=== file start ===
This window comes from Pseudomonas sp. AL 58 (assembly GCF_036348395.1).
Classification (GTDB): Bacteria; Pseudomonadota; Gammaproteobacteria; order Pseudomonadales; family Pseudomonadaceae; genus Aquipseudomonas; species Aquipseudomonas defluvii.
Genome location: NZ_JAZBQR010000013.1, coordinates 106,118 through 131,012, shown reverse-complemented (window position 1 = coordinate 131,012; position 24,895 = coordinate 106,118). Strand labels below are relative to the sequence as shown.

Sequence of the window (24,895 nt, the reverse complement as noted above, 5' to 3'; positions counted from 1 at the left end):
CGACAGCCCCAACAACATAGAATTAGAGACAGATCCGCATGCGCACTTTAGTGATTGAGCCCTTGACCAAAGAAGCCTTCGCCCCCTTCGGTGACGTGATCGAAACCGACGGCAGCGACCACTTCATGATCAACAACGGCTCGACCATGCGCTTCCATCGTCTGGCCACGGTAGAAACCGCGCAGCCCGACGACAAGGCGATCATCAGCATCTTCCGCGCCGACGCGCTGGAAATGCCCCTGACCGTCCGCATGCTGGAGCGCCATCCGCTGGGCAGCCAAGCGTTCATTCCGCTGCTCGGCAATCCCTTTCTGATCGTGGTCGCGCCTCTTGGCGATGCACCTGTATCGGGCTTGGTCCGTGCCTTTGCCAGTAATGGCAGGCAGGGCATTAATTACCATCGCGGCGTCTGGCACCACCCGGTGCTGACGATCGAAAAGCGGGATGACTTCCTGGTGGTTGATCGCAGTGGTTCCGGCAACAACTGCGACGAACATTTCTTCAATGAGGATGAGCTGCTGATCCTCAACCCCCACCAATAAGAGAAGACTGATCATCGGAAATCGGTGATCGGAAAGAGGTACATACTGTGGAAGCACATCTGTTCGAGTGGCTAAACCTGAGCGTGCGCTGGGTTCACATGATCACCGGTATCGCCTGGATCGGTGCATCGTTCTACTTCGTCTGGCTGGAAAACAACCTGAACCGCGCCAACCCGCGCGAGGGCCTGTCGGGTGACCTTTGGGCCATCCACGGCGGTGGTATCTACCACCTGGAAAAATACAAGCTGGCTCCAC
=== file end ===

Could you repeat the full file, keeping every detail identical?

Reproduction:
This window comes from Pseudomonas sp. AL 58 (assembly GCF_036348395.1).
Classification (GTDB): Bacteria; Pseudomonadota; Gammaproteobacteria; order Pseudomonadales; family Pseudomonadaceae; genus Aquipseudomonas; species Aquipseudomonas defluvii.
Genome location: NZ_JAZBQR010000013.1, coordinates 106,118 through 131,012, shown reverse-complemented (window position 1 = coordinate 131,012; position 24,895 = coordinate 106,118). Strand labels below are relative to the sequence as shown.

Sequence of the window (24,895 nt, the reverse complement as noted above, 5' to 3'; positions counted from 1 at the left end):
CGACAGCCCCAACAACATAGAATTAGAGACAGATCCGCATGCGCACTTTAGTGATTGAGCCCTTGACCAAAGAAGCCTTCGCCCCCTTCGGTGACGTGATCGAAACCGACGGCAGCGACCACTTCATGATCAACAACGGCTCGACCATGCGCTTCCATCGTCTGGCCACGGTAGAAACCGCGCAGCCCGACGACAAGGCGATCATCAGCATCTTCCGCGCCGACGCGCTGGAAATGCCCCTGACCGTCCGCATGCTGGAGCGCCATCCGCTGGGCAGCCAAGCGTTCATTCCGCTGCTCGGCAATCCCTTTCTGATCGTGGTCGCGCCTCTTGGCGATGCACCTGTATCGGGCTTGGTCCGTGCCTTTGCCAGTAATGGCAGGCAGGGCATTAATTACCATCGCGGCGTCTGGCACCACCCGGTGCTGACGATCGAAAAGCGGGATGACTTCCTGGTGGTTGATCGCAGTGGTTCCGGCAACAACTGCGACGAACATTTCTTCAATGAGGATGAGCTGCTGATCCTCAACCCCCACCAATAAGAGAAGACTGATCATCGGAAATCGGTGATCGGAAAGAGGTACATACTGTGGAAGCACATCTGTTCGAGTGGCTAAACCTGAGCGTGCGCTGGGTTCACATGATCACCGGTATCGCCTGGATCGGTGCATCGTTCTACTTCGTCTGGCTGGAAAACAACCTGAACCGCGCCAACCCGCGCGAGGGCCTGTCGGGTGACCTTTGGGCCATCCACGGCGGTGGTATCTACCACCTGGAAAAATACAAGCTGGCTCCAC